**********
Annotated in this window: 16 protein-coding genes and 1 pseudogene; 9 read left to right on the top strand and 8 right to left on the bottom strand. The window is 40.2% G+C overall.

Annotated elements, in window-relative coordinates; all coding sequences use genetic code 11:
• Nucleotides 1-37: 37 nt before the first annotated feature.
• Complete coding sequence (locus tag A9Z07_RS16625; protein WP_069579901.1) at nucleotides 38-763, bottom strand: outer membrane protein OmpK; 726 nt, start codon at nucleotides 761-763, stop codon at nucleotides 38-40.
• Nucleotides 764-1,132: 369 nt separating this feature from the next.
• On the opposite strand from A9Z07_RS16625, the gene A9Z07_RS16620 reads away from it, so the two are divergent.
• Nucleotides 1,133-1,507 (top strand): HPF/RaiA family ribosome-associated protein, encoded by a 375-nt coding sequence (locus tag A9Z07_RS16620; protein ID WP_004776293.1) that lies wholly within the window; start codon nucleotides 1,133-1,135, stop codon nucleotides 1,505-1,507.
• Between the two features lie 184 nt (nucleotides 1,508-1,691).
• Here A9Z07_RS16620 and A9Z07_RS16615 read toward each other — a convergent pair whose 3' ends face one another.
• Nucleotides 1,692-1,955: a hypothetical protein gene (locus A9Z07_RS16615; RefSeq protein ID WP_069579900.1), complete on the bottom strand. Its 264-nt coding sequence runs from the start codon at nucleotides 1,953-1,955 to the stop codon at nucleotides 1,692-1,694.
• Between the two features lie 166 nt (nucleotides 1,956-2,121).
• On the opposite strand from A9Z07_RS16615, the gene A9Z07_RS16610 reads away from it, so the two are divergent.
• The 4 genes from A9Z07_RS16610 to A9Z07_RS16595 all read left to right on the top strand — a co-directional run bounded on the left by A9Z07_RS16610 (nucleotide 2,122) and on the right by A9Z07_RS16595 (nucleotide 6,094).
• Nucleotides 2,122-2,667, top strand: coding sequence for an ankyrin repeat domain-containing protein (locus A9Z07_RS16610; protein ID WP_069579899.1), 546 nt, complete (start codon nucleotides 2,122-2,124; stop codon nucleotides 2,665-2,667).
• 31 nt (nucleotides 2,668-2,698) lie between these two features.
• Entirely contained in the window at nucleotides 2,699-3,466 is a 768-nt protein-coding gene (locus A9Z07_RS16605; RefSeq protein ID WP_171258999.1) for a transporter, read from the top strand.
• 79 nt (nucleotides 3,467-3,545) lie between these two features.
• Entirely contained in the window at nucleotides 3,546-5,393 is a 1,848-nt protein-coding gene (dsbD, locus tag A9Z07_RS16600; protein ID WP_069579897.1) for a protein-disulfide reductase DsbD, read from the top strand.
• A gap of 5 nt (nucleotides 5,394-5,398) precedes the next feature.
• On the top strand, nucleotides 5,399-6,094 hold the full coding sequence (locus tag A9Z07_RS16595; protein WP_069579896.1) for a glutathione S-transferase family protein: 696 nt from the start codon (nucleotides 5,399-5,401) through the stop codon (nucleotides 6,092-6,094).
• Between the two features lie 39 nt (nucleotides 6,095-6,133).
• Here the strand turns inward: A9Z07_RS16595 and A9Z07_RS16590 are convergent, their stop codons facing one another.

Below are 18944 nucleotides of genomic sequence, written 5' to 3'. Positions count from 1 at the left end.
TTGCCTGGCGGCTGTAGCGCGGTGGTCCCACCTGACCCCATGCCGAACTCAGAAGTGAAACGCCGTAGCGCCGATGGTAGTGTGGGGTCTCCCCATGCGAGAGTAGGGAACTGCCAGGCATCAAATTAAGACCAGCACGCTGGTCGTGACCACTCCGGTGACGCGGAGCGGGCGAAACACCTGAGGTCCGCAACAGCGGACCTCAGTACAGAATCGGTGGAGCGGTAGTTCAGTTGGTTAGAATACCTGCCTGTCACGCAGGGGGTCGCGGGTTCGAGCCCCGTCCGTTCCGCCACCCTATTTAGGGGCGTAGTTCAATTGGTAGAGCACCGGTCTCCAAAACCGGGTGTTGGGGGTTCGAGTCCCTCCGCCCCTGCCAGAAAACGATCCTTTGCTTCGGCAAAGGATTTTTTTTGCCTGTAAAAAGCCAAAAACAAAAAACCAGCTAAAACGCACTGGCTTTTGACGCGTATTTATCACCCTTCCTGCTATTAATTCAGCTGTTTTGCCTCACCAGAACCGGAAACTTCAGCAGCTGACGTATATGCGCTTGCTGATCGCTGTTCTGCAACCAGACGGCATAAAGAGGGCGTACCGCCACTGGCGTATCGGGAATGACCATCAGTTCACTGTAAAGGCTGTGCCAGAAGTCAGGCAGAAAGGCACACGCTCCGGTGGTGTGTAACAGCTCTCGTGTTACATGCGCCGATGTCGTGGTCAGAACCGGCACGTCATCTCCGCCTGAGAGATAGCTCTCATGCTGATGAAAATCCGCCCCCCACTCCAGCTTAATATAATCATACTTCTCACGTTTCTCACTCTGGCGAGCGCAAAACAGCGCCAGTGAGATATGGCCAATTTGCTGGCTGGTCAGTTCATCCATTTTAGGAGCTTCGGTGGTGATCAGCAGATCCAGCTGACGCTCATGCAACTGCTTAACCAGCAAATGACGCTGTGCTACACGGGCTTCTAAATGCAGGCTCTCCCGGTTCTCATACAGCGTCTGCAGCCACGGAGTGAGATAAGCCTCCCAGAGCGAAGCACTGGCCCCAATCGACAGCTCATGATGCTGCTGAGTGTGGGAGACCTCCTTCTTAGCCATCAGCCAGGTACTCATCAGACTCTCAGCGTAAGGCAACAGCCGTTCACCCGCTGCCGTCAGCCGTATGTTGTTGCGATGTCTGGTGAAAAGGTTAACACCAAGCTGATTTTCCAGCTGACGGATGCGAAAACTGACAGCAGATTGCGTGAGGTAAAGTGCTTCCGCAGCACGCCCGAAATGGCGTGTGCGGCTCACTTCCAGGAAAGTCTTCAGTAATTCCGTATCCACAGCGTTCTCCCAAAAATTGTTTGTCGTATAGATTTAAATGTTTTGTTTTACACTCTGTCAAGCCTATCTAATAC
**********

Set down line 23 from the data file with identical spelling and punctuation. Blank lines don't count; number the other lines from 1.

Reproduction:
Below are 18944 nucleotides of genomic sequence, written 5' to 3'. Positions count from 1 at the left end.